5. Temporary Dental Bridges

Permanent bridges are made in a dental laboratory for a short waiting period. On the day of your visit dentists can make temporary bridges for better appearance until the final bridges are ready.
 
The temporary bridges are usually constructed with acrylic.
 

Longevity of Dental Bridge

At a second or third visit, the temporary bridge is removed and the permanent bridge is cemented to your teeth. The new bridge (abutment teeth) could be mildly sensitive to cold temperatures for a few weeks.
 
Although, if the sensitivity is serious, does not recede, or if the bite feels tight, contact your dentist. Extra adjustments may be necessary.
 
Depend on the skill of the dentist and his lab technician, permanent dental bridges can actually last up over 10 years or more with proper care.
 
The average lifetime of a bridge is around 5-7 years. NOTE: many dental insurances in the USA will allow for a bridge to be replaced after only 5 years.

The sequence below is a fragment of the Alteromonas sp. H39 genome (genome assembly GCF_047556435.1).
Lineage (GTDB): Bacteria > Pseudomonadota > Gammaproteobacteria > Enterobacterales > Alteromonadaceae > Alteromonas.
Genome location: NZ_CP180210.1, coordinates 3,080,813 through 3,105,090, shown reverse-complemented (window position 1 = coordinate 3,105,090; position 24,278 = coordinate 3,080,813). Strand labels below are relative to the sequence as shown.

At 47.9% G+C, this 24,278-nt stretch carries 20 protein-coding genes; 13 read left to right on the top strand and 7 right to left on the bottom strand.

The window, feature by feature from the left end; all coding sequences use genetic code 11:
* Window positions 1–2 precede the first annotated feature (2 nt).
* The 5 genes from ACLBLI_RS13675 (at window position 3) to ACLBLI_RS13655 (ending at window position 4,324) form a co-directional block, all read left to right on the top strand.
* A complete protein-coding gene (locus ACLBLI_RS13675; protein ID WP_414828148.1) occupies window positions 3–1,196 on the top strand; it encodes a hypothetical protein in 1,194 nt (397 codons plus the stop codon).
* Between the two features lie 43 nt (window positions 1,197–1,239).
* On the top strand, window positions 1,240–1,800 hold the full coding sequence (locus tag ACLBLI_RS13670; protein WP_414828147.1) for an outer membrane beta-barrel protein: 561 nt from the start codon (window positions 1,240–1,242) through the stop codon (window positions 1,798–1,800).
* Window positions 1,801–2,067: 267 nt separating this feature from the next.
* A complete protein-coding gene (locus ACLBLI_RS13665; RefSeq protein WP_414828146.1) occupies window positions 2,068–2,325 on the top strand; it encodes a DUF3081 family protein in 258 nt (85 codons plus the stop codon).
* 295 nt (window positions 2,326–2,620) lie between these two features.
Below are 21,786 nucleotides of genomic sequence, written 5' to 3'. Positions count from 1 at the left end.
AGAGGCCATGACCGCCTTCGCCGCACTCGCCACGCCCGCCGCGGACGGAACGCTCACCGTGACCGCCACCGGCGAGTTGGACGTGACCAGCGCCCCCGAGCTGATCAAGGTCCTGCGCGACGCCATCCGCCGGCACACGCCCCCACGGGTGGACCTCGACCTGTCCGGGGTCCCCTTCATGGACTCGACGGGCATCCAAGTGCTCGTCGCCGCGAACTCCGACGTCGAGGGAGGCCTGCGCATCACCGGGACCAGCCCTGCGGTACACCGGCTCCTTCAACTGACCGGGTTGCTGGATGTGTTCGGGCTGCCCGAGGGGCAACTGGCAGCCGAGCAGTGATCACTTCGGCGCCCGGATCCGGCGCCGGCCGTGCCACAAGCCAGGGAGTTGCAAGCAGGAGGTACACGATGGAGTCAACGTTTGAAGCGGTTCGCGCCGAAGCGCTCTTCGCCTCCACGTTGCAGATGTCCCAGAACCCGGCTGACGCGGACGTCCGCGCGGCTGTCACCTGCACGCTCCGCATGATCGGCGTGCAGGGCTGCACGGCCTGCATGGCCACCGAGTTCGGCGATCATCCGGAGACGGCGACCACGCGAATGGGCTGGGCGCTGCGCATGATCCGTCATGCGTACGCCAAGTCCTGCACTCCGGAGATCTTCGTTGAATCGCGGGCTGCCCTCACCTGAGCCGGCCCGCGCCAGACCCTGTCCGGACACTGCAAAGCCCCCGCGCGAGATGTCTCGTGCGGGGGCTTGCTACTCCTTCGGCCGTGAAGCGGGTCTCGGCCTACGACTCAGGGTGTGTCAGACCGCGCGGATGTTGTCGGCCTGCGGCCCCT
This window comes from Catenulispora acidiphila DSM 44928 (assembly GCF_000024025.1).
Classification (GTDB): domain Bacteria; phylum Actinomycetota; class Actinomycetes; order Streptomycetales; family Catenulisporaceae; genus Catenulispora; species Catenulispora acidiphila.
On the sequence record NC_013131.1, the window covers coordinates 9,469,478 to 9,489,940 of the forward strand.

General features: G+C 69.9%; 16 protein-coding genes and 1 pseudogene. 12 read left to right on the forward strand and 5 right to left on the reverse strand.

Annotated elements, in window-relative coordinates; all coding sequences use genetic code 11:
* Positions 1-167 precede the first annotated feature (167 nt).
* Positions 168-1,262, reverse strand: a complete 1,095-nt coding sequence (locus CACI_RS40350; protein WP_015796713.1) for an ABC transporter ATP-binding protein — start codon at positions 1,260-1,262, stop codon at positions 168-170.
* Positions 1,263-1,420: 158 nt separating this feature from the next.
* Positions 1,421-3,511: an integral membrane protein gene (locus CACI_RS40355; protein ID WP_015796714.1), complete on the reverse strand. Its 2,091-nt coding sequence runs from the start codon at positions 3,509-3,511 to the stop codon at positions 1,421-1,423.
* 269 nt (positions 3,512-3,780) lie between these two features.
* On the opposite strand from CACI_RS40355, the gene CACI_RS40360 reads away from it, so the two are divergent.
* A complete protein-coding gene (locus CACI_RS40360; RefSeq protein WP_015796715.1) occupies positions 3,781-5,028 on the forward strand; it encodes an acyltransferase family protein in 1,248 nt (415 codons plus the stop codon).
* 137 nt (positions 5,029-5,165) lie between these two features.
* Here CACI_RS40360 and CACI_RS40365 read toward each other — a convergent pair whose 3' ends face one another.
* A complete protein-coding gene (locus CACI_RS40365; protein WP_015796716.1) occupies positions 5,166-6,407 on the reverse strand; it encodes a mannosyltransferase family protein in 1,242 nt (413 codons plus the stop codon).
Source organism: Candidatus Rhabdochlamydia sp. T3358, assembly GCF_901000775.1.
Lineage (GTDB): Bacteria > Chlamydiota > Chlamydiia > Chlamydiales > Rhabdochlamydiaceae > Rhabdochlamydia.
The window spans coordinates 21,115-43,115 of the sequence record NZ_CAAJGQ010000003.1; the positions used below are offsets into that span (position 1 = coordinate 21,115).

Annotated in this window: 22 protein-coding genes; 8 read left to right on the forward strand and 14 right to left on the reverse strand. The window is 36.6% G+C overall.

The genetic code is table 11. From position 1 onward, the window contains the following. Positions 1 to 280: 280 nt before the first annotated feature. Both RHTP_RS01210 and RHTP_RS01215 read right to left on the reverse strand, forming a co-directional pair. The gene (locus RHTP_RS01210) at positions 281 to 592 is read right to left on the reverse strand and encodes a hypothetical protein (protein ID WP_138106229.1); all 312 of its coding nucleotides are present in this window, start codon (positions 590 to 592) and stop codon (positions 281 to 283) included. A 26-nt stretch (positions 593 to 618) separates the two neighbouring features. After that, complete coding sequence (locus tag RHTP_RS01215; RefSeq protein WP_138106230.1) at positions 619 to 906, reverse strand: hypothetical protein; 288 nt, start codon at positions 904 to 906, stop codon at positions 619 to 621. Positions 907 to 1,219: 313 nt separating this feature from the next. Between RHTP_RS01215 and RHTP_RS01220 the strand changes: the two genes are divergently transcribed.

Full gold (high in noble content) bridges last the longest. PFM's, or porcelain-fused-to-metal bridges have a higher chance of problem than a full gold bridge, as they incorporate brittle porcelain.
 

Proper Care Tools and Best Products

But the most important factor affecting the lifespan of any dental bridge is the continuing oral care performed by the patient. A crowned abutment tooth is not protected from tooth decay or gum disease!
 
To help fight against bacterial plaque, dentists recommend the ESSENTIAL tools and dental products as INTERDENTAL or BETWEEN TEETH and CROWNS CLEANINGS:

 

You should continue performing  a great oral hygiene!

 

Broken Bridge as a Dental Emergency

  • It is possible that the cement could wash out from under the dental bridge, but the bridge stands in place. Under these conditions, germs or bacteria can leak in and cause tooth decay.

If your bridge seems loose, contact your dentist!

 
Your bridge may also fall out, due to a lack of cement or an improper fit. Clean the bridge inside and your teeth. Put back the dental bridge temporarily using denture adhesives:
or temporary cement:
sold for this purpose at drug store. You may need a new bridge or to re-cement the old one.
 

Contact your dental office immediately and schedule an appointment for the next day!

 
Contact Dentist
 
Looking forward to hearing from you

Aleksandr V. Melekhin, DDS